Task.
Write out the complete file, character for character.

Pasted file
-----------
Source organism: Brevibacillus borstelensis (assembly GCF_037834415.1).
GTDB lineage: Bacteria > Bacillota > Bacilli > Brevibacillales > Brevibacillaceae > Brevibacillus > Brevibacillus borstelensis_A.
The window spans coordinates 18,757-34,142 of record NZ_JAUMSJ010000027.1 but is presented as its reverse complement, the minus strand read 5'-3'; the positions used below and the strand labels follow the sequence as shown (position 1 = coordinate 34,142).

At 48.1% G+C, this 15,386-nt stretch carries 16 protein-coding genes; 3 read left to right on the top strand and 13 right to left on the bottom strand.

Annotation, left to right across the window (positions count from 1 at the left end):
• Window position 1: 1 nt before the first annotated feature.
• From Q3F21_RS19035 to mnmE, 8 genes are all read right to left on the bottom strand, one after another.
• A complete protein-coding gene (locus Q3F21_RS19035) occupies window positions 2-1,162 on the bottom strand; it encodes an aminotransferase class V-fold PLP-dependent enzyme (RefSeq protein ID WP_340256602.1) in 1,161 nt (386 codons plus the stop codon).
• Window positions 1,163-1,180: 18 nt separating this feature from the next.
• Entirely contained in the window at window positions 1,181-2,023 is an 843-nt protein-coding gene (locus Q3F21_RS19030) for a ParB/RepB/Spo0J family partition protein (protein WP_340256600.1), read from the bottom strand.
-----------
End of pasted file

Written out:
Source organism: Brevibacillus borstelensis (assembly GCF_037834415.1).
GTDB lineage: Bacteria > Bacillota > Bacilli > Brevibacillales > Brevibacillaceae > Brevibacillus > Brevibacillus borstelensis_A.
The window spans coordinates 18,757-34,142 of record NZ_JAUMSJ010000027.1 but is presented as its reverse complement, the minus strand read 5'-3'; the positions used below and the strand labels follow the sequence as shown (position 1 = coordinate 34,142).

At 48.1% G+C, this 15,386-nt stretch carries 16 protein-coding genes; 3 read left to right on the top strand and 13 right to left on the bottom strand.

Annotation, left to right across the window (positions count from 1 at the left end):
• Window position 1: 1 nt before the first annotated feature.
• From Q3F21_RS19035 to mnmE, 8 genes are all read right to left on the bottom strand, one after another.
• A complete protein-coding gene (locus Q3F21_RS19035) occupies window positions 2-1,162 on the bottom strand; it encodes an aminotransferase class V-fold PLP-dependent enzyme (RefSeq protein ID WP_340256602.1) in 1,161 nt (386 codons plus the stop codon).
• Window positions 1,163-1,180: 18 nt separating this feature from the next.
• Entirely contained in the window at window positions 1,181-2,023 is an 843-nt protein-coding gene (locus Q3F21_RS19030) for a ParB/RepB/Spo0J family partition protein (protein WP_340256600.1), read from the bottom strand.